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Tropicana Nights: The Life and Times of the Legendary Cuban Nightclub
A little more than four decades after that momentous New Year's Eve in Havana, I was driving up the Glendale Freeway near Los Angeles, on my way to meet Ofelia Fox. It was a hot summer afternoon, and the foothills of the San Gabriel Mountains loomed above the city, shrouded in yellow smog. Glendale is the third-largest city in Los Angeles County and home to the region's largest Cuban population. Though roughly fifteen miles east of where I had lived for over ten years, until a month earlier I had had no idea I lived so close to the widow of Tropicana's last owner. Until a few years before that, I had never given much thought to Tropicana, or any cabaret for that matter, Cuban or otherwise. I was in diapers when Batista's DC-6 flew over my grandparents' apartment building. Two years later, my parents and I were living in Miami. Tropicana belonged to the world that had been left behind, though my parents and their friends often spoke of it. "The most beautiful cabaret that ever existed," said my mother with characteristic Cuban bravado. "They called it 'A Paradise Under the Stars' because it was just that-a paradise," echoed my father, his voice thick with nostalgia.
If you grow up among Cuban exiles in Miami, you quickly become used to such hyperbole, to memories clouded by grief and loss. Everything in Cuba had once been more beautiful, more elegant, more glamorous. To many, Tropicana was the ultimate symbol of those days. But it belonged to my parents' world, not mine.
Then I saw it. The first time was in 1998. I had been going back to Cuba for a number of years. All four of my grandparents were Jewish immigrants, so our Cuban-based family was small and everyone left soon after the 1959 revolution. Yet I am an art conservator by training, and for years I had been eager to see the country's architecture, and particularly that of Havana, where I was born. Havana is an architectural historian's dream. Walk from one end of the city to the other and you will pass stunning examples of almost every major architectural style that has existed since the mid-fifteen hundreds. Many of the buildings are in terrible disrepair. But look behind the peeling paint and rusting grillwork and you will find astonishing details: murals, stained glass, black terrazzo, iridescent tiles, glazed terracotta, and granite facades inlaid with bronze. The list goes on and on. I began returning to Havana to participate in restoration workshops with my Cuban colleagues and to teach aspiring conservators there techniques to repair bronze and marble monuments and modern art. By the late 1990s, when tourism was flourishing in Cuba, I was often sought out to lead groups of Americans who were prohibited by U.S. law from visiting Cuba other than for the purpose of cultural research, or a type of travel termed "People-to-People Exchange," intended to foster socio-cultural understanding between the two nations. Between 1998 and 2003, Havana was jam-packed with tour groups from practically every museum, alumni group, film society, and religious and cultural institution in America. Tropicana was a common evening destination for these tour groups, touted as offering the archetypal Cuban song-and-dance experience. It was mainly for tourists now; the minimum entry price was three times the average Cuban monthly salary.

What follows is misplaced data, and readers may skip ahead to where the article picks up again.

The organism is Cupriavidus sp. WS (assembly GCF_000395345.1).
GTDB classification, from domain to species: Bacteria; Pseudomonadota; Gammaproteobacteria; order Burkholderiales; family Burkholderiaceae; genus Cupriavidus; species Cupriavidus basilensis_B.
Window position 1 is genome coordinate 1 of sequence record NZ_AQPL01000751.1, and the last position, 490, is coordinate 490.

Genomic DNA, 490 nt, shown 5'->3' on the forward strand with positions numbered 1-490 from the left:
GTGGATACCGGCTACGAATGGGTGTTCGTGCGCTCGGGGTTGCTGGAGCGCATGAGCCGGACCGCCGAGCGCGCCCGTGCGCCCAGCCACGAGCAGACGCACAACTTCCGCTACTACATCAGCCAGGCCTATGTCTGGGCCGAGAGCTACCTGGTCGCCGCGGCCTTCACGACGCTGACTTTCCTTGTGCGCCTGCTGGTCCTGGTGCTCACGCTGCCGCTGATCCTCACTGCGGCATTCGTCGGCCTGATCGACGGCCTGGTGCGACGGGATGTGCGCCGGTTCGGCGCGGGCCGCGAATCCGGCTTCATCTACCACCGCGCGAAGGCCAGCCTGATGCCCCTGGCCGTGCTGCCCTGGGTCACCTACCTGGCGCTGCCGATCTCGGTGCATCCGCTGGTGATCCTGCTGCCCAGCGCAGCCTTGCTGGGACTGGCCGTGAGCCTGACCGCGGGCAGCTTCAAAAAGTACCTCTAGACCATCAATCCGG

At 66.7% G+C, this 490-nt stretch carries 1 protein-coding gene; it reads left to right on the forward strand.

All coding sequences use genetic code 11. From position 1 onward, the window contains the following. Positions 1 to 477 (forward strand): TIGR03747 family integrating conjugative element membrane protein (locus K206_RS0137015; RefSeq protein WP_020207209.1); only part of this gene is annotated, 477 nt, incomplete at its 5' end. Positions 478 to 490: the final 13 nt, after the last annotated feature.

In 1998 I went to Tropicana with a group from the National Trust for Historic Preservation's study tour to Cuba. After a day of sightseeing, we sat at a long table in Tropicana's Bajo las Estrellas, the club's outdoor performance space, drinking rum-and-Cokes and watching the spectacle of silky-skinned, scantily clad dancers and muscled acrobats. Singers belted out Afro-Cuban songs. The show was astounding-an hour and a half of satin, feathers, fishnets, G-strings, towering headdresses that looked like chandeliers, and blaring horns and hammering congas. Some in my group covered their ears. "This is too loud!" they complained. Others got up and danced. Still others were struck dumb by the six-foot-tall women parading down the catwalks and inviting members of the audience to dance with them.
I, too, was struck dumb, but for entirely different reasons. Before that night, Tropicana had only been a name, a place as removed from my life as the archeological sites in the Middle East I had worked at during my art conservation training. Now it was as if I were walking into someone else's dream and realizing it was also mine. Tucked among clusters of fruit trees, flowering shrubs, and vine-choked royal palms, was some of the finest modernist architecture I had ever seen. It was like discovering an ancient temple in a jungle, though here the structures were made of glass and concrete, and the forms were 1950s-era shell vaults, parabolic arches, geometric sculptures, and Charles Eames furniture. The architectural centerpiece of Tropicana is a building known as Arcos de Cristal, a cavernous performance space formed by slender concrete arches and soaring walls of glass. Giant fruit trees, left in situ during construction, punctuate the interior. Arcos de Cristal, I later learned, won numerous international prizes when it was built and was one of only six Cuban buildings included in the landmark 1954 Museum of Modern Art exhibit entitled "Latin American Architecture since 1945."